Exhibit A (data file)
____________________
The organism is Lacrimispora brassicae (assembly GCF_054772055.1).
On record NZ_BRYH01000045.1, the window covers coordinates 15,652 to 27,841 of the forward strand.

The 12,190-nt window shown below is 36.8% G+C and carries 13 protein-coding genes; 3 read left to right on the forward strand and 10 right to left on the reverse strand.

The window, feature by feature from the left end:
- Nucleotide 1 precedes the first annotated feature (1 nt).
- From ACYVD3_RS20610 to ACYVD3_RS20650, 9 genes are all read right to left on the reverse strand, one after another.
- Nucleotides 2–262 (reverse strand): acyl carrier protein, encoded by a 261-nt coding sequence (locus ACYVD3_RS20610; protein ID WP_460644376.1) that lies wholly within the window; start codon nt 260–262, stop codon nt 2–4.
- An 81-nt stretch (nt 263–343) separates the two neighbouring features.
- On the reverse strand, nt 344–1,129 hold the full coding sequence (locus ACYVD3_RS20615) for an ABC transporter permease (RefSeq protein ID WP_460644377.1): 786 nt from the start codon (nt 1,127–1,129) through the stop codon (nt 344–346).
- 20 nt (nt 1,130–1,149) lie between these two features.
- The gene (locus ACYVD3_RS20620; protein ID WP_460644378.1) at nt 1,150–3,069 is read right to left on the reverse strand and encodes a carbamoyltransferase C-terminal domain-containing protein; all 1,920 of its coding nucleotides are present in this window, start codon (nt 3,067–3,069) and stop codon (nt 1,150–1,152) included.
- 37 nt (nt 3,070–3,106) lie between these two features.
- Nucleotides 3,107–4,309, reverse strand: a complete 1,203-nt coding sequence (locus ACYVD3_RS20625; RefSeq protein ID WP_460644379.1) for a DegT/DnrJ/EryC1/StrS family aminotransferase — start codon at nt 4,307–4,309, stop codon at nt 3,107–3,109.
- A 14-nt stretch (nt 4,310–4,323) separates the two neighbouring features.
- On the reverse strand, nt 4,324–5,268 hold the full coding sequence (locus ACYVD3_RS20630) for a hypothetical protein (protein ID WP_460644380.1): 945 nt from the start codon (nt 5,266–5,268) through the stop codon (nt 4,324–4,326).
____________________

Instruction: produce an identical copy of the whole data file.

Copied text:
The organism is Lacrimispora brassicae (assembly GCF_054772055.1).
On record NZ_BRYH01000045.1, the window covers coordinates 15,652 to 27,841 of the forward strand.

The 12,190-nt window shown below is 36.8% G+C and carries 13 protein-coding genes; 3 read left to right on the forward strand and 10 right to left on the reverse strand.

The window, feature by feature from the left end:
- Nucleotide 1 precedes the first annotated feature (1 nt).
- From ACYVD3_RS20610 to ACYVD3_RS20650, 9 genes are all read right to left on the reverse strand, one after another.
- Nucleotides 2–262 (reverse strand): acyl carrier protein, encoded by a 261-nt coding sequence (locus ACYVD3_RS20610; protein ID WP_460644376.1) that lies wholly within the window; start codon nt 260–262, stop codon nt 2–4.
- An 81-nt stretch (nt 263–343) separates the two neighbouring features.
- On the reverse strand, nt 344–1,129 hold the full coding sequence (locus ACYVD3_RS20615) for an ABC transporter permease (RefSeq protein ID WP_460644377.1): 786 nt from the start codon (nt 1,127–1,129) through the stop codon (nt 344–346).
- 20 nt (nt 1,130–1,149) lie between these two features.
- The gene (locus ACYVD3_RS20620; protein ID WP_460644378.1) at nt 1,150–3,069 is read right to left on the reverse strand and encodes a carbamoyltransferase C-terminal domain-containing protein; all 1,920 of its coding nucleotides are present in this window, start codon (nt 3,067–3,069) and stop codon (nt 1,150–1,152) included.
- 37 nt (nt 3,070–3,106) lie between these two features.
- Nucleotides 3,107–4,309, reverse strand: a complete 1,203-nt coding sequence (locus ACYVD3_RS20625; RefSeq protein ID WP_460644379.1) for a DegT/DnrJ/EryC1/StrS family aminotransferase — start codon at nt 4,307–4,309, stop codon at nt 3,107–3,109.
- A 14-nt stretch (nt 4,310–4,323) separates the two neighbouring features.
- On the reverse strand, nt 4,324–5,268 hold the full coding sequence (locus ACYVD3_RS20630) for a hypothetical protein (protein ID WP_460644380.1): 945 nt from the start codon (nt 5,266–5,268) through the stop codon (nt 4,324–4,326).